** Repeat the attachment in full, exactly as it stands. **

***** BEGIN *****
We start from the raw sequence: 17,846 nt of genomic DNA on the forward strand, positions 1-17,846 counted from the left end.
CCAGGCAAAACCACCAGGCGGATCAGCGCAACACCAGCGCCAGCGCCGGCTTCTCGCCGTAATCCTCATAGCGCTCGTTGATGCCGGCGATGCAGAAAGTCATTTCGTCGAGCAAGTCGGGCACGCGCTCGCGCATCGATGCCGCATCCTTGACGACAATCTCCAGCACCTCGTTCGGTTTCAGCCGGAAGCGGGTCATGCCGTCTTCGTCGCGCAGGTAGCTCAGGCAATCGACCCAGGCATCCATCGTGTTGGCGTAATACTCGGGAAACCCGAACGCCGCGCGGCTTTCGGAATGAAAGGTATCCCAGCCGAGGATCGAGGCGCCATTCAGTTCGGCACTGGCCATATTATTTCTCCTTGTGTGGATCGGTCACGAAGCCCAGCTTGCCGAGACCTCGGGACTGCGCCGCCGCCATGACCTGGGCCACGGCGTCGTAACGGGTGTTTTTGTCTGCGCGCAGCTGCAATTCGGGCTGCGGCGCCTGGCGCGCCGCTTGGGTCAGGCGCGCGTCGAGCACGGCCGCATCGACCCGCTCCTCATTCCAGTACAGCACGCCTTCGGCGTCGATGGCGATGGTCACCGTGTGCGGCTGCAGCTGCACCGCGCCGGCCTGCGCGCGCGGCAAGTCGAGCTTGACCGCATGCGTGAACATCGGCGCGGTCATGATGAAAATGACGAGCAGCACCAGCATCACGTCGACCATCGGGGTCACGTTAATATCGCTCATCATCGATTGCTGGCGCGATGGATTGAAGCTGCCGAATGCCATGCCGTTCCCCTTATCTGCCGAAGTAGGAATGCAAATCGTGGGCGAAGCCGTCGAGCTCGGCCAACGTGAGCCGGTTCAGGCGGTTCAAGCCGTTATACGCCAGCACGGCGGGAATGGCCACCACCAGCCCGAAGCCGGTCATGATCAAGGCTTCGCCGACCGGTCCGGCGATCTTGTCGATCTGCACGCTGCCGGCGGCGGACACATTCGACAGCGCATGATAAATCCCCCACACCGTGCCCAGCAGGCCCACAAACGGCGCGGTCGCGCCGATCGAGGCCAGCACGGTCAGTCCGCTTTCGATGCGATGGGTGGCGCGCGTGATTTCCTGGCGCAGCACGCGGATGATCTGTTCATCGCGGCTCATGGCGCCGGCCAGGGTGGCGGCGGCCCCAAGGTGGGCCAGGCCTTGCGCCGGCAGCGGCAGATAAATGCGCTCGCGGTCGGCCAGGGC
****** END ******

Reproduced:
We start from the raw sequence: 17,846 nt of genomic DNA on the forward strand, positions 1-17,846 counted from the left end.
CCAGGCAAAACCACCAGGCGGATCAGCGCAACACCAGCGCCAGCGCCGGCTTCTCGCCGTAATCCTCATAGCGCTCGTTGATGCCGGCGATGCAGAAAGTCATTTCGTCGAGCAAGTCGGGCACGCGCTCGCGCATCGATGCCGCATCCTTGACGACAATCTCCAGCACCTCGTTCGGTTTCAGCCGGAAGCGGGTCATGCCGTCTTCGTCGCGCAGGTAGCTCAGGCAATCGACCCAGGCATCCATCGTGTTGGCGTAATACTCGGGAAACCCGAACGCCGCGCGGCTTTCGGAATGAAAGGTATCCCAGCCGAGGATCGAGGCGCCATTCAGTTCGGCACTGGCCATATTATTTCTCCTTGTGTGGATCGGTCACGAAGCCCAGCTTGCCGAGACCTCGGGACTGCGCCGCCGCCATGACCTGGGCCACGGCGTCGTAACGGGTGTTTTTGTCTGCGCGCAGCTGCAATTCGGGCTGCGGCGCCTGGCGCGCCGCTTGGGTCAGGCGCGCGTCGAGCACGGCCGCATCGACCCGCTCCTCATTCCAGTACAGCACGCCTTCGGCGTCGATGGCGATGGTCACCGTGTGCGGCTGCAGCTGCACCGCGCCGGCCTGCGCGCGCGGCAAGTCGAGCTTGACCGCATGCGTGAACATCGGCGCGGTCATGATGAAAATGACGAGCAGCACCAGCATCACGTCGACCATCGGGGTCACGTTAATATCGCTCATCATCGATTGCTGGCGCGATGGATTGAAGCTGCCGAATGCCATGCCGTTCCCCTTATCTGCCGAAGTAGGAATGCAAATCGTGGGCGAAGCCGTCGAGCTCGGCCAACGTGAGCCGGTTCAGGCGGTTCAAGCCGTTATACGCCAGCACGGCGGGAATGGCCACCACCAGCCCGAAGCCGGTCATGATCAAGGCTTCGCCGACCGGTCCGGCGATCTTGTCGATCTGCACGCTGCCGGCGGCGGACACATTCGACAGCGCATGATAAATCCCCCACACCGTGCCCAGCAGGCCCACAAACGGCGCGGTCGCGCCGATCGAGGCCAGCACGGTCAGTCCGCTTTCGATGCGATGGGTGGCGCGCGTGATTTCCTGGCGCAGCACGCGGATGATCTGTTCATCGCGGCTCATGGCGCCGGCCAGGGTGGCGGCGGCCCCAAGGTGGGCCAGGCCTTGCGCCGGCAGCGGCAGATAAATGCGCTCGCGGTCGGCCAGGGC